Safe ad-hoc cooperation between humans and autonomous machines
Research Field 1: Engineering and safeguarding of heterogeneous human-machine-teams
PhD project 1.1: Safe ad-hoc cooperation between humans and autonomous machines
Supervisors: Prof. A. Rausch and Prof. M. Prilla
State of the art: Autonomous systems must cooperate with other autonomous systems or even with humans to cope with complex, unplanned tasks and vice versa. Especially in ad- hoc cooperations - cooperations that were not planned before - it is necessary for the human-machine-team (a) to agree on a common procedure, usually informal and intuitive, (b) to determine and hand over control of the activities to be carried out accordingly, and (c) to permanently monitor the entire execution and question whether the intuitive common understanding is actually still the basis for action. Smooth control transfer and execution monitoring is only possible if interaction platforms are implemented that explicitly take into account the attentional and cognitive state of the person who is to take control. A secure transfer of control from the system after an incident must be planned in terms of time and content. The handover plan shall be adapted to the situation and shall include an explanation of the reason for the handover. Unexplained and extremely short-term requests to take control that cannot be understood by humans shake the trust of the human user or operator in the autonomy capabilities of the system and ultimately prevent the broad acceptance of such systems. Likewise, people must be enabled to intervene in a (partially) autonomous system controlled by complex technology if, for example, their intention of use deviates from the plan pursued by the machine. However, it is known from studies with pilots, for example, that it is difficult for people to monitor autonomous systems permanently and intensively.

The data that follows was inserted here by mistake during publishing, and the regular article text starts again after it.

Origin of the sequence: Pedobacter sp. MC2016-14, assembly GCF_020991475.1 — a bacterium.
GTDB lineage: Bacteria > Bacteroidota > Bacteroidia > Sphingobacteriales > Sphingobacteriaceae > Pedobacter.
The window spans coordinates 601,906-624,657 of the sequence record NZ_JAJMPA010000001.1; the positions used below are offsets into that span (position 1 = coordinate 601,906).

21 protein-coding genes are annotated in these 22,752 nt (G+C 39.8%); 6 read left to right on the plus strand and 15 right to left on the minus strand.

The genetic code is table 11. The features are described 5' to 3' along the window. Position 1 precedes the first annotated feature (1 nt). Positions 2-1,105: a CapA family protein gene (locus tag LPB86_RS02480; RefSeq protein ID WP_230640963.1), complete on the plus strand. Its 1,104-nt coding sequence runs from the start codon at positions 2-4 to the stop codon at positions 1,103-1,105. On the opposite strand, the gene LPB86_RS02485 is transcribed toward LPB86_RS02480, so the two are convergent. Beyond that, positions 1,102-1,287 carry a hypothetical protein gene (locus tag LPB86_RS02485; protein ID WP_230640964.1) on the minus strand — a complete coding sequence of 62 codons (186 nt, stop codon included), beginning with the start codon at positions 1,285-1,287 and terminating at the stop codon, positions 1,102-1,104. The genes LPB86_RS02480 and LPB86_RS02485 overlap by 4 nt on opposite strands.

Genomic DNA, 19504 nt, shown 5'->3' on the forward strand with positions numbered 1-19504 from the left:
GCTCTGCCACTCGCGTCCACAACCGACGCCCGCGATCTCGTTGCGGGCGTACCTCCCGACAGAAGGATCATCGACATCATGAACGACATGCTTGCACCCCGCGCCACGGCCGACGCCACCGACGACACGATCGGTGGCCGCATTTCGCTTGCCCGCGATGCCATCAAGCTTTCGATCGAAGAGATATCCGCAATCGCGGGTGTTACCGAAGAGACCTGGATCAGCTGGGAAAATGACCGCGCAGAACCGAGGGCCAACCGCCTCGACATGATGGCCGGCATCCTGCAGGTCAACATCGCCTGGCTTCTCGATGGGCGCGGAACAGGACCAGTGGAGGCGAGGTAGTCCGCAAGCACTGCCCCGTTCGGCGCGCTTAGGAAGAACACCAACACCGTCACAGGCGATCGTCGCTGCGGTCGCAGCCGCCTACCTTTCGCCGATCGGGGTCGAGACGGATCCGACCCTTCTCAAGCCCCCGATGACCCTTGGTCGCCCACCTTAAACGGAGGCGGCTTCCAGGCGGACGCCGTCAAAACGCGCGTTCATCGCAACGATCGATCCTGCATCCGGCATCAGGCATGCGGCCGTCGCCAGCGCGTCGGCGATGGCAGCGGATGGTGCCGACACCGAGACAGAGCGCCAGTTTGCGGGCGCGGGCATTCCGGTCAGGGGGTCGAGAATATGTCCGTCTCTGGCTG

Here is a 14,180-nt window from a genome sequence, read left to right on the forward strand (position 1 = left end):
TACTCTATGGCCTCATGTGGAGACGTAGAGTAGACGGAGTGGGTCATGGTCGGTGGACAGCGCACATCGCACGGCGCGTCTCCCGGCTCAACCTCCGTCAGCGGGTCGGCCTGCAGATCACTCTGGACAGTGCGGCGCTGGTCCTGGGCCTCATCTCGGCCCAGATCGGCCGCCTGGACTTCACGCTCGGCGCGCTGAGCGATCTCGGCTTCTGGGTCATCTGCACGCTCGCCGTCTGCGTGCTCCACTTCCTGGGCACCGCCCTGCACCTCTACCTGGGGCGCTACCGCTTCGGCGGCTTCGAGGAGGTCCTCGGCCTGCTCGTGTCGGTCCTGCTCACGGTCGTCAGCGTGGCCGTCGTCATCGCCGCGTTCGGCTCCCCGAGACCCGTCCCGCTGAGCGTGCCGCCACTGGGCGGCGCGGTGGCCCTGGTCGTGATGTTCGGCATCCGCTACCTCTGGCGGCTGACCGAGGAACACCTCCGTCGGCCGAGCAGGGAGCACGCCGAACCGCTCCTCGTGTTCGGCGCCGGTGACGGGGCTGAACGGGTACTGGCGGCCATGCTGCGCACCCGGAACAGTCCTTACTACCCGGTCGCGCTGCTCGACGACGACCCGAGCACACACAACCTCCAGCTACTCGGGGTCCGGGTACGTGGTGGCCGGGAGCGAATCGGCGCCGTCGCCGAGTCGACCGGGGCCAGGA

An overview of the current situation, limited to the essential statements and easy to understand, is essential for a smooth transfer of controls. Here the automatic generation of multimodal presentations with linguistic and visual elements plays an outstanding role. If, for example, an autonomous robot determines that certain actions by a human being in the human-machine team are necessary to achieve the goal, it must make this clear to the human being and then start the necessary control transfer in good time. When transferring control between (semi-)autonomous machines and humans, the machine must be certain that the human being has actually taken over the task; when returning the task, the human being must be certain that the machine has actually taken over the task. When man and machine rely on each other in human-machine-teams, but nobody takes control, serious problems can arise. For this it is necessary that the machine "learns" a model of the human being and recognizes whether the human being has actually taken control. Conversely, this model can be used to signal to the human being that the machine has taken control again, so that it also reaches the human being. This requires a suitable, easily and quickly accessible presentation of the often complex information from control systems and awareness of the condition of a machine as the basis for the decision to take control. Two core tasks are relevant here: a) a human model must be learned or interpreted ad hoc during the operating period (in particular taking into account the lack of predictability of human actions) and b) a concept for an adaptive human-machine interface must be developed so that the interface can adapt to the learned model or the action recognition at runtime in order to communicate with the human as effectively as possible.